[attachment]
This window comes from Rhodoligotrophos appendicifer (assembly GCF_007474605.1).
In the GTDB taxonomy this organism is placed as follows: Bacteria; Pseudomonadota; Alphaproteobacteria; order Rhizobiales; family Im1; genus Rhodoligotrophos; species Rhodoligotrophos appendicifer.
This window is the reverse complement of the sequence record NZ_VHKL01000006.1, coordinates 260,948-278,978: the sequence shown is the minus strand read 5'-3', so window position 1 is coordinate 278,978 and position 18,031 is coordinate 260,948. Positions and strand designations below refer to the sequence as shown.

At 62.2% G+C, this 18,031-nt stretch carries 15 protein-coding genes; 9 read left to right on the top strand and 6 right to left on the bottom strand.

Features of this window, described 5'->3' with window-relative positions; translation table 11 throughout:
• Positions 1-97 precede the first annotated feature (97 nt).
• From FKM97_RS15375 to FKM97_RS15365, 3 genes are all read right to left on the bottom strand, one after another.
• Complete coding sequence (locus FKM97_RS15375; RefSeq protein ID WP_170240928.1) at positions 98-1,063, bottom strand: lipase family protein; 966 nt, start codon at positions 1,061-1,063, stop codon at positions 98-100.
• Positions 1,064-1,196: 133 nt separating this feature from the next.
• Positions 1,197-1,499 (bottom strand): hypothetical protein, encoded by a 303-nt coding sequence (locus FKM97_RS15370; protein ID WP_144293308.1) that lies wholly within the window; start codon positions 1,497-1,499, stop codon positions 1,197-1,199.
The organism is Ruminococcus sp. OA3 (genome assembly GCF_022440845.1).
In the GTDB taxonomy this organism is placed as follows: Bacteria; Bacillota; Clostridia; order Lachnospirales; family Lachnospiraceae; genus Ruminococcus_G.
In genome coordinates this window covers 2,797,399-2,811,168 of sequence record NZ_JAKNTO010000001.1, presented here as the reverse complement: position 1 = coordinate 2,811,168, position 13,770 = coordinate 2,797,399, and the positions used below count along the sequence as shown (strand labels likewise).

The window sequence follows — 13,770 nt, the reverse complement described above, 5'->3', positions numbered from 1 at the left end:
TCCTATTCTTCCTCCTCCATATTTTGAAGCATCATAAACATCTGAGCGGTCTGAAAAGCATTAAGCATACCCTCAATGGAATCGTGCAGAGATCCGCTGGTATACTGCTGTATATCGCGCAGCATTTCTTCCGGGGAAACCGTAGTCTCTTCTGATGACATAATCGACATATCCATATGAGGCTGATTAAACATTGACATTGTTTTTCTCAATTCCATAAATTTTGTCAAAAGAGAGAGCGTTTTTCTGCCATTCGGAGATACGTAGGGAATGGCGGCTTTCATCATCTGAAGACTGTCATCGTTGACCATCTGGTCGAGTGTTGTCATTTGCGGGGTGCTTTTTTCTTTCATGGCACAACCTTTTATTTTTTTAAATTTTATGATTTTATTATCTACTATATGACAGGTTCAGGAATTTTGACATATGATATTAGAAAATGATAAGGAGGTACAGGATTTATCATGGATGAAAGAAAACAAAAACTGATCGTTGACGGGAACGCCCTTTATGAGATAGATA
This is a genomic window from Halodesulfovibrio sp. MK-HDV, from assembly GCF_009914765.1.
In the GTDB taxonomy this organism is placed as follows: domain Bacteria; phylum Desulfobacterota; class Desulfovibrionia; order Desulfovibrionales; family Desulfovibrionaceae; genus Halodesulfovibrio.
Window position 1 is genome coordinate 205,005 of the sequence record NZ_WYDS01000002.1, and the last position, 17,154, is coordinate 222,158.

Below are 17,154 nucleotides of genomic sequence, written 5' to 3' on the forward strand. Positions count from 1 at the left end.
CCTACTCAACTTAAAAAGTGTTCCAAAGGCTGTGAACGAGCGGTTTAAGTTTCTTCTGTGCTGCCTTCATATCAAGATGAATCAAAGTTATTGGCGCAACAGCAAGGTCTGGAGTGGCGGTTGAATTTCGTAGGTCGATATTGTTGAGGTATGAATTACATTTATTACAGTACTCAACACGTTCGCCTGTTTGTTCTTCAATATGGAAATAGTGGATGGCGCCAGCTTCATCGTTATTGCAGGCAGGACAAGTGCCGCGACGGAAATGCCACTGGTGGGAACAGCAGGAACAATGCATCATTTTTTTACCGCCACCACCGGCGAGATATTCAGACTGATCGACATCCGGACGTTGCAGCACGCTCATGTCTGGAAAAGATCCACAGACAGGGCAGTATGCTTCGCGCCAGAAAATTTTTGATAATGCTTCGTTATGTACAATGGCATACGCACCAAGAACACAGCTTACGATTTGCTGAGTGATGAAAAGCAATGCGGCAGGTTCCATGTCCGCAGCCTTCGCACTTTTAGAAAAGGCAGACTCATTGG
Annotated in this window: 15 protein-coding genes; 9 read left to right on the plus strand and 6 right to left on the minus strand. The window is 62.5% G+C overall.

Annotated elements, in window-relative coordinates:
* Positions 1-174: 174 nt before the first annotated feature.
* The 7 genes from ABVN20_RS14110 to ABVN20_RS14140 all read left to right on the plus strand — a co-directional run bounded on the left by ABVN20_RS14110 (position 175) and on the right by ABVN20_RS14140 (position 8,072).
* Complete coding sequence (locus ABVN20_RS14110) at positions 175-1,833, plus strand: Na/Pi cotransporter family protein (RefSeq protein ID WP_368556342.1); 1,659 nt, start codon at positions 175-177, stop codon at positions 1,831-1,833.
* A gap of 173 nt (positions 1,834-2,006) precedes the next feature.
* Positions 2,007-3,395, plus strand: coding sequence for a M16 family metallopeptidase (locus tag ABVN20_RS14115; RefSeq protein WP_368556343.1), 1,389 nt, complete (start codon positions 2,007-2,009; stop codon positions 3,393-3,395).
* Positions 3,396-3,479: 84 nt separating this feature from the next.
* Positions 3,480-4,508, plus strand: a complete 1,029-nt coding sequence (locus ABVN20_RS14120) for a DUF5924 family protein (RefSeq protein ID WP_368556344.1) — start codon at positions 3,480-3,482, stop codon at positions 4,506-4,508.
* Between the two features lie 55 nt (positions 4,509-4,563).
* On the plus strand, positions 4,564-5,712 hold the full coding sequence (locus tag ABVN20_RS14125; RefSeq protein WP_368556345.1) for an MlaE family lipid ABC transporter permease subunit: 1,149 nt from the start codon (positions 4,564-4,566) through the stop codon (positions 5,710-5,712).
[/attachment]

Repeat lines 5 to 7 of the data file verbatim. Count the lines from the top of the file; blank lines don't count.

Features of this window, described 5'->3' with window-relative positions; translation table 11 throughout:
• Positions 1-97 precede the first annotated feature (97 nt).
• From FKM97_RS15375 to FKM97_RS15365, 3 genes are all read right to left on the bottom strand, one after another.